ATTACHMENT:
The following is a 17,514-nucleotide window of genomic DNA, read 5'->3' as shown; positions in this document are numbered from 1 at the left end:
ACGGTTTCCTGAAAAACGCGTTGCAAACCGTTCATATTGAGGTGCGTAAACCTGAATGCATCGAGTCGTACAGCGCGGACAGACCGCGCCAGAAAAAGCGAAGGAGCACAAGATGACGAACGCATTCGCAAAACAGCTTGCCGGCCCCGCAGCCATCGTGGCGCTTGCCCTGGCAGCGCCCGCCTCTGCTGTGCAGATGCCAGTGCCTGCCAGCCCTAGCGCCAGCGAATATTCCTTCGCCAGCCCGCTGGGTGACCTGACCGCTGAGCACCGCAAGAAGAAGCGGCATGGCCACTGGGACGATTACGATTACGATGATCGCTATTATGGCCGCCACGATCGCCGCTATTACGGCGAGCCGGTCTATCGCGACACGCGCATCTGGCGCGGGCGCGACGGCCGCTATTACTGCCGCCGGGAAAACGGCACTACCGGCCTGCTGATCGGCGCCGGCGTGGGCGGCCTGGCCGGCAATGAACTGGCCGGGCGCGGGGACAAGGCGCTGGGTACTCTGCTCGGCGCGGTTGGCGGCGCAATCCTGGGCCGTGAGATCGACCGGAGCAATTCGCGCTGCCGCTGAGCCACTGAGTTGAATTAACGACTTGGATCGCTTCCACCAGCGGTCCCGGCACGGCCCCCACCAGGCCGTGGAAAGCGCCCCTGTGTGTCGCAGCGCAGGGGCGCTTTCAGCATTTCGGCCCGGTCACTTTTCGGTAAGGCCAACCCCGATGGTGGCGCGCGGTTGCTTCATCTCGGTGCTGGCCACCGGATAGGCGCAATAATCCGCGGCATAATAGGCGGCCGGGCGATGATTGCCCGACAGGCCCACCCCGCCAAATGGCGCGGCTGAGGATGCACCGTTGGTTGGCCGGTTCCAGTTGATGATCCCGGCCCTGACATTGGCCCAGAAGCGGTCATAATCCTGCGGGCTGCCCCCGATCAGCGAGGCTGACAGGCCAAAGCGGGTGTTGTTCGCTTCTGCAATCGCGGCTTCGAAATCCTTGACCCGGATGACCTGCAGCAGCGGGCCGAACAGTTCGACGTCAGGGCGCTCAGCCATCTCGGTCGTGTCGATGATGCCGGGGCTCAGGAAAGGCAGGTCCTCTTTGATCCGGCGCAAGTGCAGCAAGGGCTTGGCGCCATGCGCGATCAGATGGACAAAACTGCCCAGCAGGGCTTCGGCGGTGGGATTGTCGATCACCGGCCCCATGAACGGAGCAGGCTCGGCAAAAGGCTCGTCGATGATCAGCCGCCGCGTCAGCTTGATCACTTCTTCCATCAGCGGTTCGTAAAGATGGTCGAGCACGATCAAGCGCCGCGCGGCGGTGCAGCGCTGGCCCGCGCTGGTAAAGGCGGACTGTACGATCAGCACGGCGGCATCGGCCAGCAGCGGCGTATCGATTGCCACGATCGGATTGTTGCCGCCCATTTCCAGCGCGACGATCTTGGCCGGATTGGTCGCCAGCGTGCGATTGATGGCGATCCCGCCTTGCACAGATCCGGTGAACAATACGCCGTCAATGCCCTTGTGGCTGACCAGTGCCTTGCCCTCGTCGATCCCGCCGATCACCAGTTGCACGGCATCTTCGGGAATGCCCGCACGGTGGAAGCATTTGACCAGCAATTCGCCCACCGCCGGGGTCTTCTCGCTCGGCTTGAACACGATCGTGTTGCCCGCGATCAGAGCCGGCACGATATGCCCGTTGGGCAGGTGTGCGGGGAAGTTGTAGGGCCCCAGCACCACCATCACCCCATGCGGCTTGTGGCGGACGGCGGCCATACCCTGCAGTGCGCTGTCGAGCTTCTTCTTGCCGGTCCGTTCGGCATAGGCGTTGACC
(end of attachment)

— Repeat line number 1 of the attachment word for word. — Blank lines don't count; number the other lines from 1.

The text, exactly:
The following is a 17,514-nucleotide window of genomic DNA, read 5'->3' as shown; positions in this document are numbered from 1 at the left end: